Miroslava Chávez-García is Professor of History at the University of California, Santa Barbara (UCSB). She is the author of Negotiating Conquest: Gender and Power in California, 1770s to 1880s (Tucson, 2004) and States of Delinquency: Race and Science in the Making of California’s Juvenile Justice System (Berkeley, 2012), her most recent book Migrant Longing: Letter Writing across the U.S.-Mexico Borderlands (Chapel Hill, 2018), was selected as a 2019 Choice Outstanding Academic Title and in 2019 it won the Western Association of Women’s Historians Barbara “Penny” Kanner Award to honor the book that illustrates the use of a specific set of primary sources (such as diaries, letters, and interviews).
Can you tell us a bit about your most recent book, Migrant Longing: Letter Writing across the U.S.-Mexico Borderlands?
Drawing upon a personal collection of more than 300 letters exchanged between her parents and other family members across the U.S.-Mexico border, Migrant Longing recreates and gives meaning to the hope, fear, and longing migrants experienced in their everyday lives both “here” and “there” (aqui y alla). Oral histories, photographs, music, radio programming, newspapers, and family memorabilia are also used to sketch the broader social, political, economic, and cultural contexts in which they crafted and exchanged the letters. Interpreted as tools of courtship (with all of their manipulations), and read closely as emotionally restorative, confessions of the heart (with all their sincerity and vulnerability), the letters nurtured and, in some instances, constituted the relationship. As private sources of communication hidden from public consumption and historical research, the letters provide a rare glimpse into the deeply emotional, personal, and social lives of ordinary Mexican men and women as recorded in their immediate, firsthand accounts. The book demonstrates not only how migrants struggled to maintain their sense of humanity in el norte but also how those remaining at home made sense of their changing gender identities in response to the loss of loved ones who sometimes left for weeks, months, or years at a time, or simply never returned across the transnational landscape.
With this richly detailed account, ranging from the Mexican Revolution of the 1910s to the emergence of Silicon Valley in the late 1960s, Migrant Longing opens a new window onto the social, economic, political, and cultural developments of the day and recovers the human agency of much maligned migrants in our society today.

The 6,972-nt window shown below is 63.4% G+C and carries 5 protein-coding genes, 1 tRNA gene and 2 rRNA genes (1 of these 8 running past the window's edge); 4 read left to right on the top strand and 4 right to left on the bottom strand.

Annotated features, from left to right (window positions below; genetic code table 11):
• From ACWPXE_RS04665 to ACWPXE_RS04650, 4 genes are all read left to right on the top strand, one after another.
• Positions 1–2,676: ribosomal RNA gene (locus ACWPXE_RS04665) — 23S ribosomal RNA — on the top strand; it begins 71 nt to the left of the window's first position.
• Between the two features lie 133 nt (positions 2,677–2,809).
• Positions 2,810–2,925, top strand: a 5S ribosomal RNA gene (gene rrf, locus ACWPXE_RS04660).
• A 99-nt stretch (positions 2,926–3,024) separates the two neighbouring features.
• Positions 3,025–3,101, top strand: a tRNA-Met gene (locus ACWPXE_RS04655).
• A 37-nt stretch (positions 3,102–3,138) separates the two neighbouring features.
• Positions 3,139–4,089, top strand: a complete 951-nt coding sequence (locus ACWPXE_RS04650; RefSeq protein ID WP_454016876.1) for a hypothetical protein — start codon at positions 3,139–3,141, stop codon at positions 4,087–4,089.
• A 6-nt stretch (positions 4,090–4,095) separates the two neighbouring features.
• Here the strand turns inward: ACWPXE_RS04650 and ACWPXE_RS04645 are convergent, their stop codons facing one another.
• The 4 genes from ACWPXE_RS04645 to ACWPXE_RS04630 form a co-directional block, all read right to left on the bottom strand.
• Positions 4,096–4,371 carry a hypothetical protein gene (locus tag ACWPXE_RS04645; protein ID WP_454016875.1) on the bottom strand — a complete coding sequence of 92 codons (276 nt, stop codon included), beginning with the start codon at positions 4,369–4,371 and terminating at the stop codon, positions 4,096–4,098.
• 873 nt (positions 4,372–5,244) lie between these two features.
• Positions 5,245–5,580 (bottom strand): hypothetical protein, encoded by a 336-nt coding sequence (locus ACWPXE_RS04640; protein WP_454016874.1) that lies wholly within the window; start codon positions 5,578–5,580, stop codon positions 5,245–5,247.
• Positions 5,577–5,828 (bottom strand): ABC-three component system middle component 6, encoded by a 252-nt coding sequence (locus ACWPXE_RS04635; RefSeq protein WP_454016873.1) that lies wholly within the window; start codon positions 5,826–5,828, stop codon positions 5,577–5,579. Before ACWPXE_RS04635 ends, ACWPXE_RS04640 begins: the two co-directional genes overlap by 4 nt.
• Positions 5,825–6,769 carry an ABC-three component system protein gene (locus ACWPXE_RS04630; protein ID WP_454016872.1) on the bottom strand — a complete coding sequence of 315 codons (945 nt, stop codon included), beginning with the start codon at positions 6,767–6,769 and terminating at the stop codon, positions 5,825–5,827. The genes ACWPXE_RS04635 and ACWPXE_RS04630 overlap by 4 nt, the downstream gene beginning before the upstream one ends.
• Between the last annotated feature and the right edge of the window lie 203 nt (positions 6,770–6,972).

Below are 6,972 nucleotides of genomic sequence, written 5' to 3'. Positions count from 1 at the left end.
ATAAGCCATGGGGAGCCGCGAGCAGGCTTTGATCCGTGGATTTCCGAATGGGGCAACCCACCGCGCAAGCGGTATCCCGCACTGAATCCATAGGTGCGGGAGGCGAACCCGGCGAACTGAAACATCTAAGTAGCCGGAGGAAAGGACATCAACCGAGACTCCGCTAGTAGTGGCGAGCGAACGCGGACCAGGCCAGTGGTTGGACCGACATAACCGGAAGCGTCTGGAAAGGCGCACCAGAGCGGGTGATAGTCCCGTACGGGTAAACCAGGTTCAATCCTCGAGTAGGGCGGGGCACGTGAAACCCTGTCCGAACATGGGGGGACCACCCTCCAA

How does your work shed light on Latin American and/or Iberian studies?
I believe my work contributes a new level of understanding to the emotional and personal toll of human migration across the Americas and the impact of that movement not only on those who migrate but also those left behind in countries of origin.
Can you tell us about how you became interested in pursuing an academic career in history?
I became interested in pursuing an academic career as a consequence of discovering that I knew little about my history and that of my Mexican and Mexican American community in the United States and wondering why I had not been taught this history in high school. Knowing that this history was lacking, that the research into the history of Mexican and Mexican American communities, especially the role of women and gender, was thin, I decided to make it my purpose to help contribute to our knowledge of Mexican and Mexican American peoples in the United States. I had several professors at UCLA, where I did my undergraduate and graduate work, who influenced my career path and I am grateful for their mentorship. I try to “pay it forward,” as they say, with mentoring students, undergraduate and graduate, particularly first-generation, who need such advice and attention.
Is there any advice you have for Latin-Americanists pursuing academic careers?
Pursue research that is broadly based and covers many issues that are of importance today and in the past. You want to keep yourself relevant and be able to speak to many people in the field of Latin American Studies. Given that the field is so diverse and so competitive to land a faculty position, it is important to be able to speak to a wide range of topics. I know that’s a tall order but you want to be able to show that you can teach both colonial and modern Mexican history or modern Central America and Mexico.
Any other fun details, hobbies, or news you’d like to share with us?
We recently adopted a dog from the Santa Barbara Humane Society. Her name is Chiquita and she’s 5 pounds of love and fun. She’s a Terrier-Chihuahua mix and has brought much joy to our family. She is easy going, loves to play and run at the beach, and super fun. When I hop on my bike to ride home, I think of her and a smile crosses my face.